Telecom carriers are likely to suffer financial losses due to the scale of the disruption COVID-19 has brought about. However, there are some positives takeaways from this period. The increase of network traffic and the changing patterns have driven carriers to better understand network traffic management. The sharp consumer and business onboarding as far as applications and digital services are concerned, has given the digital economy and 5G use cases a shot in the arm. This is likely to spur innovation in services including communications, eCommerce, payments, logistics and healthcare among others.

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Deep Tech: Now and in the Future

4.5/5 (2)

4.5/5 (2)

Deep Tech companies are aiming to transform the world through scientific, engineering and technological advances. As technology evolves, researchers are looking to apply engineering and technological advances in areas such as processing and computing architecture, semiconductors and electronics, materials science, vision and speech technologies, artificial intelligence (AI) and machine learning, and so on – for the greater good. For example, finding a cure to a disease, developing new medical devices, sensors and analytics to help farmers increase yield, or developing clean energy solutions to reduce the environmental impact are some of the areas that Deep Tech is finding real-world applications.

Deep Tech Impacting Industries Today

There are several industries that are benefitting from Deep Tech innovations today. Here are only a few examples of Deep Tech innovations in some industries:

Healthcare

The combination of computational and biotechnology is accelerating the development of new cures, augmenting R&D and improving health outcomes. Deep Tech in healthcare has multiple applications from the manufacturing of affordable medical devices to redefining healthcare. Vibrosonic, has designed what they call a “contact lens for the ear” which can be directly placed on the eardrum. Unlike other hearing aids speakers are not used to transport sound through the ear canal but the eardrums are stimulated through electric impulses. A Singapore-based biotech company X Zell has patented a “liquid biopsy”- detecting cancer from a 10ml blood sample by measuring the presence of tumour-derived Circulating Endothelial Cells (tCEC) – which reduces the need for invasive cancer detection processes.

Food and Agriculture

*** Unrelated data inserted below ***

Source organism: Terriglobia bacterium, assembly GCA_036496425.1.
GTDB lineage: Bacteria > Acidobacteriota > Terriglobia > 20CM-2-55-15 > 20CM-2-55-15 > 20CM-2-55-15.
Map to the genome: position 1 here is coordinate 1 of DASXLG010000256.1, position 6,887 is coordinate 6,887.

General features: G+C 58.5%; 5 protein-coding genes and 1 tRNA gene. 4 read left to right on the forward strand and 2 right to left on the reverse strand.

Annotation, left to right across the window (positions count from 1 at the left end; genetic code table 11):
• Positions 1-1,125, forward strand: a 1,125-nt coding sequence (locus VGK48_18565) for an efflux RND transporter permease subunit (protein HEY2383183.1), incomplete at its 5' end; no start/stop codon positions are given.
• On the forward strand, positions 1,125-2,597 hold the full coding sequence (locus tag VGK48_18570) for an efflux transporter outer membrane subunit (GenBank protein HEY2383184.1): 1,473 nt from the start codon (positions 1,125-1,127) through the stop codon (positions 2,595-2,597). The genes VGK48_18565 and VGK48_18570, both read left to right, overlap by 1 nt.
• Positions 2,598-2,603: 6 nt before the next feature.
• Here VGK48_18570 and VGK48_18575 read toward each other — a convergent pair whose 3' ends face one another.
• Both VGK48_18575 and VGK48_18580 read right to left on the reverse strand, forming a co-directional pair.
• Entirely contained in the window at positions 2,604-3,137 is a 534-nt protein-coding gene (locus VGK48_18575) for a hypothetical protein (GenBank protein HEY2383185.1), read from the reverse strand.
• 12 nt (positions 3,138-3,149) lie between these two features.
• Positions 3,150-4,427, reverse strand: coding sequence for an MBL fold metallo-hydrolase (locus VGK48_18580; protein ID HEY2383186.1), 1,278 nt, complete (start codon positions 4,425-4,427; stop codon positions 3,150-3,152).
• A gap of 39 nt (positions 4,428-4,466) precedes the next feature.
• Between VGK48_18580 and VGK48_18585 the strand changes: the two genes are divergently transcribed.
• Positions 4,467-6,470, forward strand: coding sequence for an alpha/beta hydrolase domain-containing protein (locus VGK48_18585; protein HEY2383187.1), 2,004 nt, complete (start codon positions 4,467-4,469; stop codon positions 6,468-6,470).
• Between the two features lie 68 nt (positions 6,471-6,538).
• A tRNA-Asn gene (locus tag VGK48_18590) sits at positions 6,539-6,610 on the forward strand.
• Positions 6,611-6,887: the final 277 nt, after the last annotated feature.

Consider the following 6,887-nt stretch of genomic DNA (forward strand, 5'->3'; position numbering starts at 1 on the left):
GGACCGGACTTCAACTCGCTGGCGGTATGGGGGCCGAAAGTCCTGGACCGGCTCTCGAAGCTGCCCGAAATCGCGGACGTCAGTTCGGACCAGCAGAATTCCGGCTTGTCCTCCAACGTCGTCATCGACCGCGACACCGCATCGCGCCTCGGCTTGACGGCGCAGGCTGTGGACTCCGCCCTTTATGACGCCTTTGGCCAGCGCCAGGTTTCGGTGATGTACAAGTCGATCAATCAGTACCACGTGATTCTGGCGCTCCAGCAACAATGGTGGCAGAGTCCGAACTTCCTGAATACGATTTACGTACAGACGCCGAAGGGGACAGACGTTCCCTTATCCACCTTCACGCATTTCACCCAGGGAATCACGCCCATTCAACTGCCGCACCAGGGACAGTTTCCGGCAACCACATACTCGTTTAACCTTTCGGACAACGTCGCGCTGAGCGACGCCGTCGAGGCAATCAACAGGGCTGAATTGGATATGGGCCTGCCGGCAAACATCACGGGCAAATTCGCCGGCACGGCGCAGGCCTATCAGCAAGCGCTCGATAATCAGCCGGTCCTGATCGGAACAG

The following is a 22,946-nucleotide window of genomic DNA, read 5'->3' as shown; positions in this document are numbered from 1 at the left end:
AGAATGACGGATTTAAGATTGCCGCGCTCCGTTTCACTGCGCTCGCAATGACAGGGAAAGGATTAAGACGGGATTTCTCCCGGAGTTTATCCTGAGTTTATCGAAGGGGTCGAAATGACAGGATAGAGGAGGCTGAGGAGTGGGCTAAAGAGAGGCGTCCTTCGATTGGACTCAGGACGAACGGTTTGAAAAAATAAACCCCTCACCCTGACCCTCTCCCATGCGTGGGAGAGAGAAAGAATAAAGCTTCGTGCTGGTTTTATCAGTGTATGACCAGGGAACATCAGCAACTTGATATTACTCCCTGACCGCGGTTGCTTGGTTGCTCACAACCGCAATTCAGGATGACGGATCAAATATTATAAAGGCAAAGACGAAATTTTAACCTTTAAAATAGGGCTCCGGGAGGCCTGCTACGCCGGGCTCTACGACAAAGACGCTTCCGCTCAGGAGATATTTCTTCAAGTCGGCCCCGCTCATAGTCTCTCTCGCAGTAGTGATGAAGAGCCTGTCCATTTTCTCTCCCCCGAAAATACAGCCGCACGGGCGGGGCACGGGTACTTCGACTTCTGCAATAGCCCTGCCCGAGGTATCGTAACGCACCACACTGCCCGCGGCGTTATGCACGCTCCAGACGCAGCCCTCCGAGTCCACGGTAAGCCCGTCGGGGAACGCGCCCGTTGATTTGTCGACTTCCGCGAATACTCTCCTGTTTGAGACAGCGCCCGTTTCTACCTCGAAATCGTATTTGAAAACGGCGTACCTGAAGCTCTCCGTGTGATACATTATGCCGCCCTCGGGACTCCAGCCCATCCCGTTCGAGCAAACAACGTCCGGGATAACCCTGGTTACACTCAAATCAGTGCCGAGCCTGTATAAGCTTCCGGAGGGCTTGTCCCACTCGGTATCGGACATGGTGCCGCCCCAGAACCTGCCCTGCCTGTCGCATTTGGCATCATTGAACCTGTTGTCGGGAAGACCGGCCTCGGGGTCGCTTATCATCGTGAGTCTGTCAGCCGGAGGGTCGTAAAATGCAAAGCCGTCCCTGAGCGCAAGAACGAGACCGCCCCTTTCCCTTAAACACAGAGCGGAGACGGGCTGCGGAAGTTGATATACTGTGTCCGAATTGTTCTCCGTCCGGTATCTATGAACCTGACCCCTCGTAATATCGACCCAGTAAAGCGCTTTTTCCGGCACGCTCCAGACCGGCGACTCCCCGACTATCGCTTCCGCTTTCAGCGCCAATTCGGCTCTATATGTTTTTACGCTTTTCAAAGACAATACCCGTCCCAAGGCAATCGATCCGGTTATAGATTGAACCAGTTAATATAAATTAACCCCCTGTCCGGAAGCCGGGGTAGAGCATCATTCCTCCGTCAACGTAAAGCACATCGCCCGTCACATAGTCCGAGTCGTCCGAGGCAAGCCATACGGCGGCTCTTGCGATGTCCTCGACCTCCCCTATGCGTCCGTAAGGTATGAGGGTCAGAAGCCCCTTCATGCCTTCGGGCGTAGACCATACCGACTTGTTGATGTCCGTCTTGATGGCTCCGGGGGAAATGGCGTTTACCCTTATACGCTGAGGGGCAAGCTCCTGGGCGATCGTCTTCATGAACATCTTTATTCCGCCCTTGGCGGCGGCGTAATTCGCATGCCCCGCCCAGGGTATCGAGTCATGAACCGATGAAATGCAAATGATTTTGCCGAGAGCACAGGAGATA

Food crisis is a reality today with factors such as overpopulation, urbanisation, decreasing land per capita, extreme climates and so on impacting the food and agriculture industry immensely. Deep Tech companies are working to bring us sustainable food options and building climate resilience. Cell-based meat options are being researched globally, and companies such as foodtech start-up Shiok Meats is producing meat by harvesting cells from animals with a view to be environmentally friendly and to reduce the impact on biodiversity. In agriculture, Deep Tech companies are working on technologies to develop better farming methods to improve yield and precision sensors for weather forecasting. Examples such as UbiQD, that has worked on a greenhouse quantum dot film that improves crop quality by optimising sunlight spectrum for plants to improve production, show how Deep Tech will continue to transform the industry.

Environment and Energy

Deep Tech continues to come up with solutions that will help us in climate change mitigation, development of sustainable energy and energy efficiency. Innovations include Carbon Upcycling Technologies’ solution to capture and neutralise carbon dioxide. The carbon dioxide-enriched nanoparticles are used to make commercial construction materials and even consumer products such as jewellery. Celadyne Technologies has developed hydrogen fuel cells and electrolysers with nanocomposite membranes for a more efficient, cost-effective and eco-friendly energy source.

Advanced Computing

As technology evolves, there will be a need to support even greater compute and data-intensive tasks.  Deep Tech has impacted and will continue to impact advanced computing. The semiconductor and microchip industry is getting disrupted by cutting-edge global research, many by the top universities. MIT, for example, has developed a process called “remote epitaxy” to manufacture flexible chips. Potential use cases include VR-enabled contact lenses, electronic fabrics that respond to the weather, and other flexible electronics. Atom Computing is working on scalable quantum computing that will be able to scale millions of qubits using individual atoms – without scaling up the physical resources – in a single architecture.

Communication and Security

Communication and connectivity have seen a sea change in the last decade. As we wait for 5G to take off, this industry has become a playground for inventions. Aircision, is working on making 5G more accessible using its laser-based communications technology. The technology is developed to enable high-bandwidth communication and beam data between buildings thus aiming to eliminate the need for optical fibre installations and microwave. Another area that will keep getting a lot of attention from Deep Tech firms is communication security. Speqtral is working on space-based quantum networks to deliver secure encryption keys.